5. Walk The Cinta Costera
Sun hat in place, the next morning I set off to walk along the Cinta Costera. Starting off on the far side of Casco Viejo, I first did the loop that encircles the old town with magnificent views along it. This is a spot where people jog and walk their dogs. Coffee stops are set along it, and while modern, it is a great walk with the old town on one side, complete with fortifications and the sea on the other.
The road then evolves into the main coastal road connecting Casco Viejo with modern Panama, which is bordered by parks, the Panama sign which is perfect for posing for a selfie, and plenty of cafes and hotels. This is also where the carnival holds court, and I was lucky enough to stumble upon it. Not at all planned, but such fun, I loved seeing the incredible mix of people Panama is home to. There was a huge range — from working people in suits to indigenous families decked out in feathers — all coming together for the party.
6. Go Boating In The Canal
After a few days, I could not ignore the canal anymore, and I am so glad that I didn’t. Compared to European canals, which tend to be straight, narrow, concreted waterways, this one is a revelation. It is more like a river and lake connecting two oceans, with a couple of locks (admittedly rather enormous locks) at either end. I decided to embark on a boat trip exploring the lake and the islands in the middle of the canal. The islands are former mountains that turned into islands when the flow was cut off, and the wildlife was sadly cut off from the other mountain tops. On the islands live lots of monkeys, curious enough to hop on board and say hello when we got closer to the land. Again, this was a great way of ramming Panama’s incredible biodiversity home. Even in the middle of what is in effect a man-made waterway, the lush greenery and ever-present wildlife, including crocodiles, was just magical to see, especially when viewed against a backdrop of gigantic ships going through the canal.
7. Explore Some Pirate History
After crossing the entire country to the ocean on the other side, a mere 55-odd miles across, through the rain forest, spotting howler monkeys, toucans, and, yes, more sloths along the way, the Atlantic Coast of Panama is where there are plenty of pirate lore and old forts to explore. San Lorenzo (and Portobelo) are sturdy forts dating to the 1500s, built to protect the waterways. Located along the legendary Spanish Trail, pirates such as Henry Moore and corsairs such as Francis Drake frequented the area, which is full of sunken ships and, reportedly, hidden treasure. Seeing the sites and hearing the old stories, you can nearly smell the gold.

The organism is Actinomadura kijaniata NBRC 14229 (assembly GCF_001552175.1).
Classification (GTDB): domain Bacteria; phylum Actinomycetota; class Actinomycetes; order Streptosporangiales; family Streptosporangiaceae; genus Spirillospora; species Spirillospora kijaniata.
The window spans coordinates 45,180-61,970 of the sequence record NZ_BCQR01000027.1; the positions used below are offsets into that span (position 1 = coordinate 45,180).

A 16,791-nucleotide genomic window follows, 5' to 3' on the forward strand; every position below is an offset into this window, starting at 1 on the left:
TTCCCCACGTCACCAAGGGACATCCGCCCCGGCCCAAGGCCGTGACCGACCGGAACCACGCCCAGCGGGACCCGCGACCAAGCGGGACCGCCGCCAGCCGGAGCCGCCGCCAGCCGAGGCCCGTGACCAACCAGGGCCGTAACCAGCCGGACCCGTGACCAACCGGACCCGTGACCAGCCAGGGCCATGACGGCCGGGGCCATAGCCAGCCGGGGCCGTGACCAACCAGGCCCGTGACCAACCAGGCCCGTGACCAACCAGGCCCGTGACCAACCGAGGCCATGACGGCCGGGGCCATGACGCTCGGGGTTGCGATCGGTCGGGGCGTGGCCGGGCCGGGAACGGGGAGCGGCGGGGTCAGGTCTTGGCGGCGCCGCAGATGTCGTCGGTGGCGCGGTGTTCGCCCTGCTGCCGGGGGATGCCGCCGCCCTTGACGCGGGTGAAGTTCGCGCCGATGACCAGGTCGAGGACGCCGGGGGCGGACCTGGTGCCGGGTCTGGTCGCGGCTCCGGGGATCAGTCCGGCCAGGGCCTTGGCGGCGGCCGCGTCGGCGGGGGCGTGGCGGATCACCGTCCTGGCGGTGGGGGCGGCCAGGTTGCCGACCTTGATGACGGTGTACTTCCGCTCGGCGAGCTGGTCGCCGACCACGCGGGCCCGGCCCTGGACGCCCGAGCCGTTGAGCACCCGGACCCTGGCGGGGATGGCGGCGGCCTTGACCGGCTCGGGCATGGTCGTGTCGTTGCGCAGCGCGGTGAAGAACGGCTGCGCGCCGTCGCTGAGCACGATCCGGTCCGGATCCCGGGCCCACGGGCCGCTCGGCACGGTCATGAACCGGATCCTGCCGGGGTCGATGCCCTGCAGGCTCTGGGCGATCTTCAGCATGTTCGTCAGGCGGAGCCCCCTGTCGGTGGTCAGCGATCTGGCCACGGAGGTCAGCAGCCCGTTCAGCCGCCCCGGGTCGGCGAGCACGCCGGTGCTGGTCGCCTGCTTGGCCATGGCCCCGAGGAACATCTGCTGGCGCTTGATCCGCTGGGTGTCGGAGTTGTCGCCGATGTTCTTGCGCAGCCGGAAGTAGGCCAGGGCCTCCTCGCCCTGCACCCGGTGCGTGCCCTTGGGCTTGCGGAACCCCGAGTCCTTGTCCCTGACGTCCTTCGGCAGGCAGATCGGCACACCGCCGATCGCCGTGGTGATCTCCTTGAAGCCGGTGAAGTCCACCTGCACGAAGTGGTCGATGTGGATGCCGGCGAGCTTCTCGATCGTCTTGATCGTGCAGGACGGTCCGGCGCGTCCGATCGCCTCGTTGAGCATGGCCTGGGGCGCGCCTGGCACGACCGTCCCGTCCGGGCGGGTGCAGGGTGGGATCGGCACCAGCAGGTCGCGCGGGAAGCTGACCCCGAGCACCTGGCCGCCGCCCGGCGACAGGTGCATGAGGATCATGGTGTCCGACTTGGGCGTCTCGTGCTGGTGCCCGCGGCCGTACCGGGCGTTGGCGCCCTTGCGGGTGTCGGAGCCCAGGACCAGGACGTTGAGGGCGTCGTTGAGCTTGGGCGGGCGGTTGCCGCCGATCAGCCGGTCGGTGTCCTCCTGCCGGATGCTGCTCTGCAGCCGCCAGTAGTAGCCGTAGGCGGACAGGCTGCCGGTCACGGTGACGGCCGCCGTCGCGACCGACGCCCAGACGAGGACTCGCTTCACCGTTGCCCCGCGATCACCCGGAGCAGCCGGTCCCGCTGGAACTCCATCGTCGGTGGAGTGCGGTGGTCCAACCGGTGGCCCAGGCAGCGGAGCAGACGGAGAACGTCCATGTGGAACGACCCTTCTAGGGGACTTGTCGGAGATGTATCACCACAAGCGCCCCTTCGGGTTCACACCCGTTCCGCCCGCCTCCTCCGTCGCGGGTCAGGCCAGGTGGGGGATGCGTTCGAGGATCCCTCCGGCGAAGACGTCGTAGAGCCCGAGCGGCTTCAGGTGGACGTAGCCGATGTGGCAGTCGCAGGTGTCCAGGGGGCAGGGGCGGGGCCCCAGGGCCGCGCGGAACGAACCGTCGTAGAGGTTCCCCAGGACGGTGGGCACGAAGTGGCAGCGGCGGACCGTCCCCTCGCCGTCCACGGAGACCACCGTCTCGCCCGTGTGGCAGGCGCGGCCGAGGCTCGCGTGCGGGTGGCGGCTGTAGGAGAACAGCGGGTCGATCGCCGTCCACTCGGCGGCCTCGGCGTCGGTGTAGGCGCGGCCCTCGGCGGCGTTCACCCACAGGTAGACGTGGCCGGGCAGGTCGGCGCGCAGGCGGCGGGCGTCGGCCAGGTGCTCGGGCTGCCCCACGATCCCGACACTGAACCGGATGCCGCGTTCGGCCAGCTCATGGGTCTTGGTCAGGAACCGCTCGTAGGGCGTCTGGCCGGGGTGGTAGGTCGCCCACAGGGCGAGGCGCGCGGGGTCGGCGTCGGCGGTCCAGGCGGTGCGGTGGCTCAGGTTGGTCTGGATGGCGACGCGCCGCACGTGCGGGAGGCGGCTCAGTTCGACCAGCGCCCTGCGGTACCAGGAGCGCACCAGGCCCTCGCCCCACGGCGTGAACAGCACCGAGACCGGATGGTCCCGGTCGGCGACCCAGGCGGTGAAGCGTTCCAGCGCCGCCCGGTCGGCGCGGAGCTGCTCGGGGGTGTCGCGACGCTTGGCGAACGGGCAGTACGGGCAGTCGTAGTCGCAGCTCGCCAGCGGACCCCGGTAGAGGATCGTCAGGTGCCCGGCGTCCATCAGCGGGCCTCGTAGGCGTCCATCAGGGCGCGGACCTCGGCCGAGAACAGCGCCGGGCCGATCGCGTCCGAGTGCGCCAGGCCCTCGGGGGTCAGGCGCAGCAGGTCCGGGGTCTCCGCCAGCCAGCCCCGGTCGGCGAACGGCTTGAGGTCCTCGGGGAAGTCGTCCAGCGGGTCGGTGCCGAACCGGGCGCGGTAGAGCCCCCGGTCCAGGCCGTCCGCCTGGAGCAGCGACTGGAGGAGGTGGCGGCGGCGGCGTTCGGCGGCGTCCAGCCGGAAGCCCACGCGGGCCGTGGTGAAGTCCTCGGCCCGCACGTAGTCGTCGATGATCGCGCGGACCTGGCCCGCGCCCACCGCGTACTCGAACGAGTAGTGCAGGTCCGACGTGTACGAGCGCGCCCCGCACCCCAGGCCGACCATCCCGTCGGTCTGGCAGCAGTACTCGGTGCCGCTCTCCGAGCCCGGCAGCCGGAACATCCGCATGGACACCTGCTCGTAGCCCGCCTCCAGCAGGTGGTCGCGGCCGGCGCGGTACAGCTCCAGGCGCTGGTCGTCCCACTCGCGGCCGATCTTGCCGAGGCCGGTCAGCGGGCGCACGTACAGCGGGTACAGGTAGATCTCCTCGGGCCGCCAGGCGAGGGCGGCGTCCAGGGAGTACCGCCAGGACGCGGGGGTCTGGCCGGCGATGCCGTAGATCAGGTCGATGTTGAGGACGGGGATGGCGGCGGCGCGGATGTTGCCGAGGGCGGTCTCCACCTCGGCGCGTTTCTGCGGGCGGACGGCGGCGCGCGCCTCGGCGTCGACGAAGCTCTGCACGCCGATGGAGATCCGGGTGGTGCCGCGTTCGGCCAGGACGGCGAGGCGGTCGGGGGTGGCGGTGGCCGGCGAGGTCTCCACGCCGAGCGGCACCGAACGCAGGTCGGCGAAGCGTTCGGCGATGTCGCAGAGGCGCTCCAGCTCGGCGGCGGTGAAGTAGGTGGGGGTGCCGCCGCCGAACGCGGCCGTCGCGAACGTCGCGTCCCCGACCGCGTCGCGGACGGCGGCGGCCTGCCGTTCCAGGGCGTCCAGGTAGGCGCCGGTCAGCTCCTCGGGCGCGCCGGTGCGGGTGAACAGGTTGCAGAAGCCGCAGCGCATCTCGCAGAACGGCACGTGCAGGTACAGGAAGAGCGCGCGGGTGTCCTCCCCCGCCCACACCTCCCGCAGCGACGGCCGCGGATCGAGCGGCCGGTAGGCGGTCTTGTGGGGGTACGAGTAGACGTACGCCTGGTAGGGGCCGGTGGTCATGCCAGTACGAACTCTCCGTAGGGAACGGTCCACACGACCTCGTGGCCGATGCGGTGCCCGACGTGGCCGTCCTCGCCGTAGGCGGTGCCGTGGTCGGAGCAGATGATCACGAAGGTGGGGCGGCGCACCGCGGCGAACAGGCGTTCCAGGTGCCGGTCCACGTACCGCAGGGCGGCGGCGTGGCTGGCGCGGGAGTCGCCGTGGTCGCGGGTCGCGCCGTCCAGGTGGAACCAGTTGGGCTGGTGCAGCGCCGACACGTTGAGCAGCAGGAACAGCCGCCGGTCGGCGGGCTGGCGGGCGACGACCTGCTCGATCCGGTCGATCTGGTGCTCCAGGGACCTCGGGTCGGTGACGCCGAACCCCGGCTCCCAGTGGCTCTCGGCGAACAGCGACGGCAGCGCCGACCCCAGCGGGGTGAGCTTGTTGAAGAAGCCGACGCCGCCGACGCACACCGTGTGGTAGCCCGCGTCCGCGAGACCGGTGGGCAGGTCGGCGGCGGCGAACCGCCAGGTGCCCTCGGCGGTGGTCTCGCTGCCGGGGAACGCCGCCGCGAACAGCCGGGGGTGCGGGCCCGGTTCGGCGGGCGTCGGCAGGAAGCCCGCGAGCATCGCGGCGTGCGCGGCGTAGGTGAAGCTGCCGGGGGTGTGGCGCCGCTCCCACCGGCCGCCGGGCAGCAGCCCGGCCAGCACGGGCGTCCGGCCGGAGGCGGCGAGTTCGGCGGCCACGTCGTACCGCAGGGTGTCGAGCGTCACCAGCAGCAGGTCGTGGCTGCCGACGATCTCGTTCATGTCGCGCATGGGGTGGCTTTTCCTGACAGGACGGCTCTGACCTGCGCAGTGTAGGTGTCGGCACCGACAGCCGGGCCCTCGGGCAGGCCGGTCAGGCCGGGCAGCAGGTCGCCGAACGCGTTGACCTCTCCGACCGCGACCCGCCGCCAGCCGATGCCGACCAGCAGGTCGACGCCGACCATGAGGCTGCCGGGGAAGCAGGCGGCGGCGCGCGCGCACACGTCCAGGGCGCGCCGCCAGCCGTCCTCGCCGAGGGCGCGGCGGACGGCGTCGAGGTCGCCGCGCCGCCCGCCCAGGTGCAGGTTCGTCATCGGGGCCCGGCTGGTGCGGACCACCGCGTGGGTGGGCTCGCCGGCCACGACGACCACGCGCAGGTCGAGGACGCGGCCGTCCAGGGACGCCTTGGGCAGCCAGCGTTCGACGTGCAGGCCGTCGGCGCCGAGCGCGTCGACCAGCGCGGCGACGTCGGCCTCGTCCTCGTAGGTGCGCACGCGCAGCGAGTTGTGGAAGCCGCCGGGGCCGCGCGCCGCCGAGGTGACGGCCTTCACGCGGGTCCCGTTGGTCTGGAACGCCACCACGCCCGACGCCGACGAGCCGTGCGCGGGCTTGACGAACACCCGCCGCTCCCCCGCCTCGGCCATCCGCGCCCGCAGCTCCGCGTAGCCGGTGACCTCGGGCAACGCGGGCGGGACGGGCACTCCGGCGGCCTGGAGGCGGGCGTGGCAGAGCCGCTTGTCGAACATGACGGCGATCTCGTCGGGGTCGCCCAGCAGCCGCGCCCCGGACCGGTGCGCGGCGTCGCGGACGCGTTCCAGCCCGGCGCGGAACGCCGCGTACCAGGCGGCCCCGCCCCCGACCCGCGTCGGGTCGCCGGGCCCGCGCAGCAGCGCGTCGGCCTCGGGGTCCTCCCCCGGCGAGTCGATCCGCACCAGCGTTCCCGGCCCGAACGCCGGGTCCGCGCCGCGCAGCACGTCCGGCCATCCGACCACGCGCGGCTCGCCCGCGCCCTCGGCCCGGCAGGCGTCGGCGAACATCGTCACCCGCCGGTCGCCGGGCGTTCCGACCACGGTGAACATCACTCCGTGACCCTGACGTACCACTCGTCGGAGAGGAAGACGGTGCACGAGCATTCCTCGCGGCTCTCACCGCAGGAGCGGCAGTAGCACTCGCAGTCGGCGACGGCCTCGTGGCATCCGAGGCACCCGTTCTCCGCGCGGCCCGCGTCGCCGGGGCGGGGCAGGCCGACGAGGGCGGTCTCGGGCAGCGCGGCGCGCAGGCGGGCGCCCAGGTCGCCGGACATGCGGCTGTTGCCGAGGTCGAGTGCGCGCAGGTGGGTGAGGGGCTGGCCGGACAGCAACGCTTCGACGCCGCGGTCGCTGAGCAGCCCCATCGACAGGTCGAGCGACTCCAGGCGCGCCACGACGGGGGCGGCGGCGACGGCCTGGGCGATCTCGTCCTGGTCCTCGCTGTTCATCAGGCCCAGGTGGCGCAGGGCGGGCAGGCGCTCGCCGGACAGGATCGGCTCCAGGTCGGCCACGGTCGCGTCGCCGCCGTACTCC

8. Walk The Old Town
Walking around Casco Viejo is simply lovely. There are plenty of cafes, superb restaurants covering Central, South, and North American cuisines and then some, plus great little shops for those souvenirs, and countless market stalls lining the outer border of the old town around Plaza de Francia. There are churches, museums, and superb street art everywhere, plus art galleries and individual boutiques. I spent hours just meandering through the streets, stopping for coffee, and watching the world go by. This is also a very photogenic part of town with usually a sleepy cat lying on a colorful windowsill, or a brightly dressed local walking past an even brighter painted house.
9. Visit The Really Old Town
There is the old town and then there is the really old town. While Casco Viejo is a colonial old town full of bright buildings, Panama Viejo holds the ruins of Old Panama, the original European settlement. This is in fact the oldest European settlement on the Pacific Coast of the Americas and has been awarded UNESCO World Heritage status. The settlement, originally called Castillo del Oro, was nearly destroyed in 1671 by marauding pirate Henry Morgan. Today it is a lovely park area with remains of a convent, a church tower with great views, various other ruins, and a modern, very informative museum, with a lovely gift shop. So, plan for up to three hours of just walking the grounds and taking it all in.
Pro Tips: I did most of the things mentioned above on my own and felt safe as a lone female. One lesson I learned quickly, though, was to go by Uber rather than hailing a taxi, as I was quite literally taken for a ride with other people joining me in the taxi — and since Spanish is not my strongest language — I ended up paying for all of them. With Uber, you get the details of the driver, and prices up front, which made me feel a lot safer. You can get a cheap local SIM card with plenty of data at the airport on arrival, which makes using the internet painless.